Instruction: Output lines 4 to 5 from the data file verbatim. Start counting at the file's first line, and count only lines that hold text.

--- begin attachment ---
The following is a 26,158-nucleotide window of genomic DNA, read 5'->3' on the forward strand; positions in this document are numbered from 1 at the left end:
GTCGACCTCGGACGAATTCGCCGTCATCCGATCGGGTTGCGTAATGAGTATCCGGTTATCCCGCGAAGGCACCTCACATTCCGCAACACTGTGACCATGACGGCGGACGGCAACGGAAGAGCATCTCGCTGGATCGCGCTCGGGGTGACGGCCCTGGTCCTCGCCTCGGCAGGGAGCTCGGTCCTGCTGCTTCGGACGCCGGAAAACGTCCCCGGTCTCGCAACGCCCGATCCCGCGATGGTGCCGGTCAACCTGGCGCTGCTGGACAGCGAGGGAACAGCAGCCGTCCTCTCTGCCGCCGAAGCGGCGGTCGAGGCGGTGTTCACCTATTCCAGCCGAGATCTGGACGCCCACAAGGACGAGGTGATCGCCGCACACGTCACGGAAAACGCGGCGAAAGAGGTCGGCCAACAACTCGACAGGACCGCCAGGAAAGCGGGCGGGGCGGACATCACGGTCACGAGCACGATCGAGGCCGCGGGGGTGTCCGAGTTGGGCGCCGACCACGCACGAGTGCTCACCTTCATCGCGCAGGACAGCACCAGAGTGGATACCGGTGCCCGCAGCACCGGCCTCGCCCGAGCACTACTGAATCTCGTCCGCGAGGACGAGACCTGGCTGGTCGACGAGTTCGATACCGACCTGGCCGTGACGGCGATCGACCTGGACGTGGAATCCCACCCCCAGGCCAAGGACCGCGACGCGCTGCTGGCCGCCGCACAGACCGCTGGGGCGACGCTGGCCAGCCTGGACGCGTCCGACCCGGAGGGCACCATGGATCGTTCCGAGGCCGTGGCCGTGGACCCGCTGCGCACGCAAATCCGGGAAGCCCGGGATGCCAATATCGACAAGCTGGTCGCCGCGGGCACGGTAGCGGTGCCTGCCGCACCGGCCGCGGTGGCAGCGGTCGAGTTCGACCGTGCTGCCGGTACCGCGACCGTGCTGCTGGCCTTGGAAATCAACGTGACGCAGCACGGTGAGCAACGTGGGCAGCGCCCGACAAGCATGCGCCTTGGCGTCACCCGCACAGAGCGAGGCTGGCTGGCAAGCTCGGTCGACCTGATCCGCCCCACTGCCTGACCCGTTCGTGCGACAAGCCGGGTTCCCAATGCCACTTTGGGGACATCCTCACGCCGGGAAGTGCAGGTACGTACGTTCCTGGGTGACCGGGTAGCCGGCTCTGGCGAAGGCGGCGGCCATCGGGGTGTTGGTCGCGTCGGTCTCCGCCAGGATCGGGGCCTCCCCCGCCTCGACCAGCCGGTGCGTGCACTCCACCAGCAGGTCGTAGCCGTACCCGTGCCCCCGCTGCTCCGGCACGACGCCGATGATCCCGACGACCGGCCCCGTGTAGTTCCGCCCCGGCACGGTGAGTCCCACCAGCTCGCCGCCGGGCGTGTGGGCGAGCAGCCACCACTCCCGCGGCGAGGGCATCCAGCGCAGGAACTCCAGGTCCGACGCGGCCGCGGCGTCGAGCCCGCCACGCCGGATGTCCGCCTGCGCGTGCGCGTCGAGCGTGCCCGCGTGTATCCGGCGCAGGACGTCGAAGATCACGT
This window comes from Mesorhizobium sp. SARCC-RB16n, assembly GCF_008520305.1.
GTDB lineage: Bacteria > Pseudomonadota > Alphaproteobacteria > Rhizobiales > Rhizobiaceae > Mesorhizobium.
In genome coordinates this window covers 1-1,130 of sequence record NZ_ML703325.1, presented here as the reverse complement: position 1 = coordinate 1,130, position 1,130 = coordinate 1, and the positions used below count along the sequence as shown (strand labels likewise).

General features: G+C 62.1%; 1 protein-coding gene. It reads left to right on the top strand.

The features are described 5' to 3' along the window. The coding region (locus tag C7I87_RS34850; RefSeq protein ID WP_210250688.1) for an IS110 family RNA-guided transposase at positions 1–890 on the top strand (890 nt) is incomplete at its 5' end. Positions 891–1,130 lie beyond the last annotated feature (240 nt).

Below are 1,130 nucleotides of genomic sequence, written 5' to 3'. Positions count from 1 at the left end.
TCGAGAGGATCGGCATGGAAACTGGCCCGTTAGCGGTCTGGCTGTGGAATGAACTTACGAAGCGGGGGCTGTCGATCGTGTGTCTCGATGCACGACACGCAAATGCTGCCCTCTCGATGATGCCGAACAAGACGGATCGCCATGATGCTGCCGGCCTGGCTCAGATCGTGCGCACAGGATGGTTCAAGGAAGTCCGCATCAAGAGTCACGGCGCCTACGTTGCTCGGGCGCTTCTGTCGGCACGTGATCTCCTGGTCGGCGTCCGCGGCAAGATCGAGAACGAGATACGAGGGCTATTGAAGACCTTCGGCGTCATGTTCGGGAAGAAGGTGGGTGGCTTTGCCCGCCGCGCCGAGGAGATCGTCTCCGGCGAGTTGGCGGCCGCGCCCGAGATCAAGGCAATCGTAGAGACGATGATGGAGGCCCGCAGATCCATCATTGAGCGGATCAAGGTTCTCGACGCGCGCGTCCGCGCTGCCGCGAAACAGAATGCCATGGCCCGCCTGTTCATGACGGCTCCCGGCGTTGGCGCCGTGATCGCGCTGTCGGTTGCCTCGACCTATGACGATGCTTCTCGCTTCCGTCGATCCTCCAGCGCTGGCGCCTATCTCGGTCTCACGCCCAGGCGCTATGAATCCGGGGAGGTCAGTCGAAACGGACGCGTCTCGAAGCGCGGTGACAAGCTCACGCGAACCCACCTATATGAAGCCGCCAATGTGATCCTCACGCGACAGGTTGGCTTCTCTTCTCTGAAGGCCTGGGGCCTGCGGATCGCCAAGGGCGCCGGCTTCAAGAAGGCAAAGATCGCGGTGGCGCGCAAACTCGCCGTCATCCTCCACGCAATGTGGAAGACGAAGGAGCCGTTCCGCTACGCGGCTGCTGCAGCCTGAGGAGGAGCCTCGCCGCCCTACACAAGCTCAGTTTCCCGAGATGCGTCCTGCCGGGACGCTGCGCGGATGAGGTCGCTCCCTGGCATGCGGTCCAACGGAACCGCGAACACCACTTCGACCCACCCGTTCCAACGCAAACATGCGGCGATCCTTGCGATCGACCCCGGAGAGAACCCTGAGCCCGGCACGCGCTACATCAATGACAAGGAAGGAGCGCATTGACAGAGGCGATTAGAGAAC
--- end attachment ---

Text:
GTDB lineage: Bacteria > Pseudomonadota > Alphaproteobacteria > Rhizobiales > Rhizobiaceae > Mesorhizobium.
In genome coordinates this window covers 1-1,130 of sequence record NZ_ML703325.1, presented here as the reverse complement: position 1 = coordinate 1,130, position 1,130 = coordinate 1, and the positions used below count along the sequence as shown (strand labels likewise).